Author Topic: Replacing Tie Rods (a.k.a. Track Rods) and Center Link Drag  (Read 1914 times)

mineson

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  • Location: Westchester County, NY, USA
Hello fellow W116 devotees.

I finally have a question that I can't find through searching, so I'll be posting it in another thread.  Before I do that, however, I wanted to make my first post to this forum a 'deposit' into the bank rather than a 'withdrawl'.  I have just successfully completed replacing my tie rods and center link and have some insight which I would like to share.  The moral is to always make sure you have the right tools for the job before you start it.

The job is a relatively simple one that I planned to do on a Sunday afternoon: Replace both tie rods, the center link and damper shock.  The shafts of the ball-joint-like ends of these all seat into smooth, slightly conical shaped holes in the steering arms, and are held in place with a locking nut or castle nut and pin.  Removal is as simple as unscrewing the nut and knocking the end out of it's seat with a little force.... or at least it was supposed to be.

I got as far as the 'gentle tap' that was supposed to free the tie rod end, and found that it wasn't going anywhere.  I tried prying it and hitting it harder and harder until the thread of the shaft began to mushroom (I should have left the nut on and banged on that !).  It was sunday evening at this point, so I gave up for the night with the intent of getting a puller the next day.

Mercedes recommends a puller for this (actually 2, one for the tie rods that point down and one for the center link that points up) which I found on-line for $133 before the cost of overnight shipping.  With that as my last resort before sheepishly running to a professional,  I went to to the local auto parts store to see what they had.  I immediately rejected the "Fork" puller, which is a hammer driven fork shaped wedge that you jam between the end and the steering arm, since it looked to destructive and the prying method had not worked the night before.  I then rented a pitman arm puller, which worked to my exuberant relief on the first end, but was too wide to my renewed dismay to remove the other end.  At this point my car was out-of-service, so I went to another auto parts store and ordered a "Scissor" style tie rod puller for $15.

This puller is like scissors or pliers with a pivot hinge in the center, and then it has a claw on one side and a bolt on the other.  Tightening down the bolt forces the claw to close on the tie rod end.  The next day it came in, and I was amazed at how easily I was able to remove the ends and complete the job.

So, what I have learned is that whenever I replace anything that has been on the car for the last 30 years, I will heed Mercedes 's advice on special tools to do the job.  Then I'll go down to the local auto store and find the generic tool that costs 1/10 then price.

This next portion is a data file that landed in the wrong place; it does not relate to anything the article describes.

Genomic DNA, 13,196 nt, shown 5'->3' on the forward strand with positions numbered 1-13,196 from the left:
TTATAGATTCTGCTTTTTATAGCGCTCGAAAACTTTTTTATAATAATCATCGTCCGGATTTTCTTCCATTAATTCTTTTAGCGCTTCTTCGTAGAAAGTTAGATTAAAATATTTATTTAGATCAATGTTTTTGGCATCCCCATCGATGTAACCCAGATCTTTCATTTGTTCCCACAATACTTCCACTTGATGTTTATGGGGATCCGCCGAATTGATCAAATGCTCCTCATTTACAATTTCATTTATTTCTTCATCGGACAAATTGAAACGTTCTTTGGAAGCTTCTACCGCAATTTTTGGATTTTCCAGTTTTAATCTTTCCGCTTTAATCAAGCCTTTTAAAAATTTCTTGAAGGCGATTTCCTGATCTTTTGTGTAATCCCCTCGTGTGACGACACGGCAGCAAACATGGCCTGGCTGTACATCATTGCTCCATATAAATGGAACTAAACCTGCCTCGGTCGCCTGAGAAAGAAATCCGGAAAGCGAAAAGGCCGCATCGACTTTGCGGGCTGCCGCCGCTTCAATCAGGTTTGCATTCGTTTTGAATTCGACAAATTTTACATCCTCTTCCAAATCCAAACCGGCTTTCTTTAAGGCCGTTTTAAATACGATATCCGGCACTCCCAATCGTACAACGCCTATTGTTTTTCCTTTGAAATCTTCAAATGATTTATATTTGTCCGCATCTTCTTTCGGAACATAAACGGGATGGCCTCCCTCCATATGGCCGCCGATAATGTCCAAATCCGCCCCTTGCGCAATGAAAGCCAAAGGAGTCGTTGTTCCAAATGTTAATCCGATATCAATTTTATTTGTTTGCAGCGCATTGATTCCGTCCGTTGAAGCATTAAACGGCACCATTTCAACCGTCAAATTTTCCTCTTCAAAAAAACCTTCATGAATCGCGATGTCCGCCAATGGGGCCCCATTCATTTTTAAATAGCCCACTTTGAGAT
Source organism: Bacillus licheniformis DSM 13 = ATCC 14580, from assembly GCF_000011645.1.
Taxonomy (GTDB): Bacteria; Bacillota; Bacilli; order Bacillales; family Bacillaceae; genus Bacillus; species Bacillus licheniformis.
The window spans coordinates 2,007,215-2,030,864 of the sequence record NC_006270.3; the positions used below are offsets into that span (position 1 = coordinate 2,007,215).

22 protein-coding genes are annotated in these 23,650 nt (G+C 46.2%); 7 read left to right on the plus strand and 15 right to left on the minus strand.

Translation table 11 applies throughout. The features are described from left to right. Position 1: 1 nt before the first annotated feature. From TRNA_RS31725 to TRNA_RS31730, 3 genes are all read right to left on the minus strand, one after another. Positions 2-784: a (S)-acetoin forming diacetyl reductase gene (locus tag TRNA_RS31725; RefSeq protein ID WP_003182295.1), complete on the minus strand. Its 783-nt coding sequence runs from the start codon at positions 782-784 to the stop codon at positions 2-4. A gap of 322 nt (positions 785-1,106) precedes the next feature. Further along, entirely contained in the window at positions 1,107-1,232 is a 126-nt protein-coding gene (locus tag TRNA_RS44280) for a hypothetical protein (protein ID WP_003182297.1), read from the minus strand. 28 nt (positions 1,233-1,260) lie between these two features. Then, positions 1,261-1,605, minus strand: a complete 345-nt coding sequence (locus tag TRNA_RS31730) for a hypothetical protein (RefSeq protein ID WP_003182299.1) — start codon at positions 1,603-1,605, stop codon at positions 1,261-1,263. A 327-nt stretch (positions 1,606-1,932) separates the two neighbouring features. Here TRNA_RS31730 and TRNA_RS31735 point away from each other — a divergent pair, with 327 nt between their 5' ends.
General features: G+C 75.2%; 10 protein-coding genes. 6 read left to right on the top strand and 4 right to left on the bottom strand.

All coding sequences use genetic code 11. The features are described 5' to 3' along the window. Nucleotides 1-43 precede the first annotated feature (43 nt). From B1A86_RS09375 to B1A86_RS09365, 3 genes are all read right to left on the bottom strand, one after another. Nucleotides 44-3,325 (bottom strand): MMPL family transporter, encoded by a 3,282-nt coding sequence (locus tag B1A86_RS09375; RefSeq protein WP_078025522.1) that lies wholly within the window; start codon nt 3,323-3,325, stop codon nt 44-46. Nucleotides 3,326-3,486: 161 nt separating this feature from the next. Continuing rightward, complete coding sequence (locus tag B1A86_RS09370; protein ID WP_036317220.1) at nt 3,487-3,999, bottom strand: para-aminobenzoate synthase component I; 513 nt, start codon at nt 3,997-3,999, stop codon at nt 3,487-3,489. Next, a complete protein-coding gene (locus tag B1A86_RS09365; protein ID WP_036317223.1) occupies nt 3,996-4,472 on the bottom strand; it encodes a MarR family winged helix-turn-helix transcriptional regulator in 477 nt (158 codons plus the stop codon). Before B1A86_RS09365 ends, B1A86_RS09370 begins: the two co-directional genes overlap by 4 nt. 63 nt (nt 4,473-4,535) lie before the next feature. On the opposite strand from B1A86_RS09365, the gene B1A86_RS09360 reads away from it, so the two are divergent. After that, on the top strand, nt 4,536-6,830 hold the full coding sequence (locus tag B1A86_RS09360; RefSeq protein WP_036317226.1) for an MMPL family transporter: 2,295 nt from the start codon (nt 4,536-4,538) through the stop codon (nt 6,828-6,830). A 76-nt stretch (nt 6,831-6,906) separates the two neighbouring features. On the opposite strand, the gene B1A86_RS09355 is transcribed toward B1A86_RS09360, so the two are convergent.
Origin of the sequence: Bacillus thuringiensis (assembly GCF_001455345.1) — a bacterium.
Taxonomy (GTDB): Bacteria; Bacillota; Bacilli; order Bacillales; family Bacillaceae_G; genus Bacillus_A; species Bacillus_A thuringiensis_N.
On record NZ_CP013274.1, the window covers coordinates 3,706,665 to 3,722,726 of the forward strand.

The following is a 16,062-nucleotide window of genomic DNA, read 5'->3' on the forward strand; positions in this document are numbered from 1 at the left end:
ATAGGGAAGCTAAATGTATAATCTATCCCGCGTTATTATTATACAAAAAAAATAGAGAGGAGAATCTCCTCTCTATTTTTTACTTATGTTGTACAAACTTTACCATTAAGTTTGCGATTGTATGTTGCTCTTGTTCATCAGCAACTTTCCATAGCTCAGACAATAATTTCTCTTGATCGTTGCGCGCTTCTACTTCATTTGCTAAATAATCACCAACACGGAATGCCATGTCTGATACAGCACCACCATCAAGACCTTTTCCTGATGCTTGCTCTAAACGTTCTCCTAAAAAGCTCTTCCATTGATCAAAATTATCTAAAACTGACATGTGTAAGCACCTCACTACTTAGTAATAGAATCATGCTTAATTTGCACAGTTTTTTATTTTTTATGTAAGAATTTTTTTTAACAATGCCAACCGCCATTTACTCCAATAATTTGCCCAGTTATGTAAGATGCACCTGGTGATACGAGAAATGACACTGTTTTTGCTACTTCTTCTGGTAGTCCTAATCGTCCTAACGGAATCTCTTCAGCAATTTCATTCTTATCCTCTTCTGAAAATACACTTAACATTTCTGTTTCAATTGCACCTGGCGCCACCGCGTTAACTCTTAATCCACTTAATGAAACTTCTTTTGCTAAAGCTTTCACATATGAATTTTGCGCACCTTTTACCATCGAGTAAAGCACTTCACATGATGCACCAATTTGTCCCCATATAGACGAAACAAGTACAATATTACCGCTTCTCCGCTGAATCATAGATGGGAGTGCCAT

I hope this saves someone the same headache I had.

-Matt
« Last Edit: 21 February 2019, 10:14 PM by admin »
1977 450SEL 4.5L (W116)
1990 350SDL (W123)
Working on Jack Stands in the Driveway

Denis

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  • Posts: 334
  • Location: Paris
Re: Replacing Tie Rods (a.k.a. Track Rods) and Center Link Drag
« Reply #1 on: 20 April 2006, 11:09 AM »
Hello fellows

I have had EXACTLY the same experience a Matt, so his post has X2 value. Read it most seriously and then have a (beer, pastis, campari or other inspirer) to discuss it with mechanical-minded friends  ;D

This is really a great "tips" post.

Denis

Paris, France

michaeld

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  • Posts: 433
Re: Replacing Tie Rods (a.k.a. Track Rods) and Center Link Drag
« Reply #2 on: 20 April 2006, 02:43 PM »
Mineson,
Thanks for the great post.  It is always nice to know which "unautherized" tools will do the job at a fraction of the $$$.  Hope you keep coming back to w116.org just to shoot the breeze with us.  There are folks who can help someone out in a "DefCon 1"-type emergency, but it's also fun just to chat with other w116 enthusiasts about our cars.  Hope to see your 'handle' more.
Mike


Papalangi

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  • Posts: 533
  • Location: Des Moines, WA USA
Re: Replacing Tie Rods (a.k.a. Track Rods) and Center Link Drag
« Reply #3 on: 28 April 2006, 02:59 PM »
An old school mechanic once told me (or maybe I read it somewhere) that rather than hitting the rather obvious end of the stud, you should give the side of the arm.  The hole will distort and the link will pop right out.  I've tried it a few times and it seems to work but your milage will vary.

Michael
1976 450SEL, 116.033  Sold it to buy a '97 Crown Vic.  Made sense at the time.
1971 250C, 114.023      Sad but true, it's gone to a new home.
1976 280C  Stolen by the City of Seattle, sort of.
1970 250/8, traded in on a 1993 Land Rover Disco